I question whether swimming alone can provide the human body with the required stress that facilitates optimal bone and muscle health, especially as we age. From my studies and research as a personal trainer, I believe that regular weight bearing exercises are one of the keys to healthy bones and muscles (sound diet and aerobic capacity being two others). How you incorporate this into your life and what type of exercises you do are important, as doing it incorrectly can lead to injury and diminished health.
I tend to agree with Andy, in that maximal effort training will definitely not benefit most people in the long term - especially the elderly. As far as optimal bone and muscle health goes, I advocate lifting around 80% of your one rep max - I normally suggest 5 reps 3-4 sets with at least 3 minutes rest between sets and up to 4 different exercises. I worked as a tree surgeon before becoming a TI coach, so I'm a big fan of exercises that mimic natural outdoor activity - isn't this what we were designed for?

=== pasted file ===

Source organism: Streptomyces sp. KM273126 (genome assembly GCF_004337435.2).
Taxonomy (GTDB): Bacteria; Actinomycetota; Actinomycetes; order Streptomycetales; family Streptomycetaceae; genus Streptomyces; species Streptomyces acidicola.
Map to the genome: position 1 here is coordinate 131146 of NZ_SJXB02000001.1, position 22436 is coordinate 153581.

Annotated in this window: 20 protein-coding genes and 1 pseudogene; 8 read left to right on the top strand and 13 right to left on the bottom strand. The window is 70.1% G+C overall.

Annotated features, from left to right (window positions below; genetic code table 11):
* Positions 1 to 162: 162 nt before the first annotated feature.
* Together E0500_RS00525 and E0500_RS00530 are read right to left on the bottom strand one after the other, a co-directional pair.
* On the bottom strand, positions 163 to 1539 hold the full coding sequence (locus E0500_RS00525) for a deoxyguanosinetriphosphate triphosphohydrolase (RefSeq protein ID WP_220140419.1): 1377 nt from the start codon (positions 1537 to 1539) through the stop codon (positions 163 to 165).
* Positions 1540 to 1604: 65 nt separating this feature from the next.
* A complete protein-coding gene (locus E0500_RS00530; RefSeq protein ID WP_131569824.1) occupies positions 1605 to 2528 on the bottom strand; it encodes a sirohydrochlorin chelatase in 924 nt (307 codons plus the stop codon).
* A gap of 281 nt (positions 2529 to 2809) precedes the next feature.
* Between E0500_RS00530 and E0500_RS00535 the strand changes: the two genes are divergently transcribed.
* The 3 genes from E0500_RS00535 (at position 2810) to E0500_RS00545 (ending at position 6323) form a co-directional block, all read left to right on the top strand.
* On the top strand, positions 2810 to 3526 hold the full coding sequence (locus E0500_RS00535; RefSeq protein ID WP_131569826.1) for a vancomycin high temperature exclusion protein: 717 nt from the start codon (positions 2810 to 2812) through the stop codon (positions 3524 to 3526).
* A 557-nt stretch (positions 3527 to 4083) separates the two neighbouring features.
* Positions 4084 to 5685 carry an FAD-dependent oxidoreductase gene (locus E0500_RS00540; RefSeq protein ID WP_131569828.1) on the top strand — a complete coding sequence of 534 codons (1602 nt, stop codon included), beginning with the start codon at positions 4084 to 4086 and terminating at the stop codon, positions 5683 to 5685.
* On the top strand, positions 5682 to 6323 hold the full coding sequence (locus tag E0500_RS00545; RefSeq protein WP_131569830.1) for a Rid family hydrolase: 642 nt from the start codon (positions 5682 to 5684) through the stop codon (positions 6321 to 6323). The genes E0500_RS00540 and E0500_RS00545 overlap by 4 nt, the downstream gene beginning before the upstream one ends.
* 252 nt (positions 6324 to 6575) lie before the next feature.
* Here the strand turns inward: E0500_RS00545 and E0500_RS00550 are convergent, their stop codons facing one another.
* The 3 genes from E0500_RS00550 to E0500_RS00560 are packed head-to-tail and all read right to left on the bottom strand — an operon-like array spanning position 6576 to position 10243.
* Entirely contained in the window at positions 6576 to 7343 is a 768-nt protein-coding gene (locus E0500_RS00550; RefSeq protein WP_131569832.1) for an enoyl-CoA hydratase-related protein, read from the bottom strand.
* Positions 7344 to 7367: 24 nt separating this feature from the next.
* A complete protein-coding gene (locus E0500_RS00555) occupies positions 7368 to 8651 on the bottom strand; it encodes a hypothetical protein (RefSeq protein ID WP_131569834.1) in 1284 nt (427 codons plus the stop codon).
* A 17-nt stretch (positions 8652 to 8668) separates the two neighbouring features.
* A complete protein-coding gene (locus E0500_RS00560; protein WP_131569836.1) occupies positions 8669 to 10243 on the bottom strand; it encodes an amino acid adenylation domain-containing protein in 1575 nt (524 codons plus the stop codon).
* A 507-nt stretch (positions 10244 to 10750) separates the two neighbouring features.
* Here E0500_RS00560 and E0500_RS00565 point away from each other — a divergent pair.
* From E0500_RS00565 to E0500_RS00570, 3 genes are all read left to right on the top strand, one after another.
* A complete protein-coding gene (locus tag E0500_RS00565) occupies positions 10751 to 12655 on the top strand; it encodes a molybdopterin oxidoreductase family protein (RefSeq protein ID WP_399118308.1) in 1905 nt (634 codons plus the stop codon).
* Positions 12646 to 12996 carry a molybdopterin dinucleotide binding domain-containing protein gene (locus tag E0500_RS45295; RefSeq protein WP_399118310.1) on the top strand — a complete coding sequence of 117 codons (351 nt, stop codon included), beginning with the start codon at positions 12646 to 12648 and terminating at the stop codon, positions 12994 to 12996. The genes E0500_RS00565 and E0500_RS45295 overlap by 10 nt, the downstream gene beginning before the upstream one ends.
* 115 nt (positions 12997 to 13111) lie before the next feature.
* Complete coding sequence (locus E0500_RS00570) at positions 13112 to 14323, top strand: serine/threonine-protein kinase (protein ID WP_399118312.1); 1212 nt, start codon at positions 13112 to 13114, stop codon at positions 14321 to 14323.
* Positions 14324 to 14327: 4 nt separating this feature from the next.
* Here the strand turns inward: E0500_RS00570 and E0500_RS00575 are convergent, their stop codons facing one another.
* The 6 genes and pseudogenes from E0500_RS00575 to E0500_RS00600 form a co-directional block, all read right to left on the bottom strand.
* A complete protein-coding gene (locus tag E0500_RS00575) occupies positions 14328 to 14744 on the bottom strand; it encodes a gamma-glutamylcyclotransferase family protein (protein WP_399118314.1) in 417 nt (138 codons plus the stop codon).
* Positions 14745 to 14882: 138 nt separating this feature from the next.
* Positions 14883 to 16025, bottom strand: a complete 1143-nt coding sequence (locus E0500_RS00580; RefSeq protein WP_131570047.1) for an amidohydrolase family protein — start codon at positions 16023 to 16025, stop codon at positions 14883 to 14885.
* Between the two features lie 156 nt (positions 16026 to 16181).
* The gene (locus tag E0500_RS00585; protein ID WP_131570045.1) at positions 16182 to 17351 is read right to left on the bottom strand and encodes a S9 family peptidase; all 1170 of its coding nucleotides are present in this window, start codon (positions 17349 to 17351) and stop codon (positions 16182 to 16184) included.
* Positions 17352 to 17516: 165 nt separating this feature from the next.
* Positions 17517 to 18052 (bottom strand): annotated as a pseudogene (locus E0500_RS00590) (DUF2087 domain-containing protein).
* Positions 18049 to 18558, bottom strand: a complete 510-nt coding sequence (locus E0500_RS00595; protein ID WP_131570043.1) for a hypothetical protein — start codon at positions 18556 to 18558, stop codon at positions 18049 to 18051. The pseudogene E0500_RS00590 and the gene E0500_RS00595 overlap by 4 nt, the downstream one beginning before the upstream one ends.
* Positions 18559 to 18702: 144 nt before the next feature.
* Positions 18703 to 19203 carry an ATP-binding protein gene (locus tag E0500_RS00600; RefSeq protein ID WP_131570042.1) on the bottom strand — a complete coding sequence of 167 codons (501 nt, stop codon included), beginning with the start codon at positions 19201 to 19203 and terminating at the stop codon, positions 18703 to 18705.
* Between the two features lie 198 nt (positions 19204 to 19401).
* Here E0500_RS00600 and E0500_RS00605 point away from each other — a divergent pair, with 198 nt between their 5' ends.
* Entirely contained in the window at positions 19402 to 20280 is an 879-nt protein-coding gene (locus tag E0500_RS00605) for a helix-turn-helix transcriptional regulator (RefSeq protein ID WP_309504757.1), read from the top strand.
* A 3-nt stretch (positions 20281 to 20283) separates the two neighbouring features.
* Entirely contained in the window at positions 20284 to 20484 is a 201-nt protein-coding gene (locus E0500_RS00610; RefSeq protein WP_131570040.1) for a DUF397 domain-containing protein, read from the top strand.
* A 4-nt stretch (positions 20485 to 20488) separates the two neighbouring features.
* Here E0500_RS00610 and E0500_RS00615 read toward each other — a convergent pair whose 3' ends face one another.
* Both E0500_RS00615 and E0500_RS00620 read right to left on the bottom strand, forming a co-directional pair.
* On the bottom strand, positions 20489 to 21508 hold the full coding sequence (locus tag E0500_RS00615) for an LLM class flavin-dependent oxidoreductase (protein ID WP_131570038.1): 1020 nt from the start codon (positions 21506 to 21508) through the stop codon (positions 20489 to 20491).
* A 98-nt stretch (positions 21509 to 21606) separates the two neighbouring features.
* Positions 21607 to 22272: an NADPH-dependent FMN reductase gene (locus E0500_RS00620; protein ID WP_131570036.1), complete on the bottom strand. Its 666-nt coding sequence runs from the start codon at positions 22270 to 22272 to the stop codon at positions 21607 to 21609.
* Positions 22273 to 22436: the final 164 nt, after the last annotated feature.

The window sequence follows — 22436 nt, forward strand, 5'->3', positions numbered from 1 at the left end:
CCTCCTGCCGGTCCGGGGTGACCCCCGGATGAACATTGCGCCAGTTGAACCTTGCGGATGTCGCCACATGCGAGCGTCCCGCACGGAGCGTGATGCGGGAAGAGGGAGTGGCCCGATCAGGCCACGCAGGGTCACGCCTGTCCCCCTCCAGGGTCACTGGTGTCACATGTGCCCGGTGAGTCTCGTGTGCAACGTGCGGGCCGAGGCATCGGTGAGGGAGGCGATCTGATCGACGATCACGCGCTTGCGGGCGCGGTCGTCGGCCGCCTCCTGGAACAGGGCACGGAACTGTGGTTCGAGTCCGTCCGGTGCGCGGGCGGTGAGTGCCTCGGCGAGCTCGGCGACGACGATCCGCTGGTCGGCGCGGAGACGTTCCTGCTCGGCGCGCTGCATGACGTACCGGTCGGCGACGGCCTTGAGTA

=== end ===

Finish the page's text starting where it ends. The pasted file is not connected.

Any weight training routine should be designed in light of your general health and exercise history. I always recommend a programme to develop aerobic fitness before introducing weight bearing exercises.
The healthiest and most agile in old age are those who include significant physical activity as part of their normal day. The difference between sedentary and active people in old age is startling - in my twenties I worked regularly with a 64 year old who could erect fence stakes faster than I could!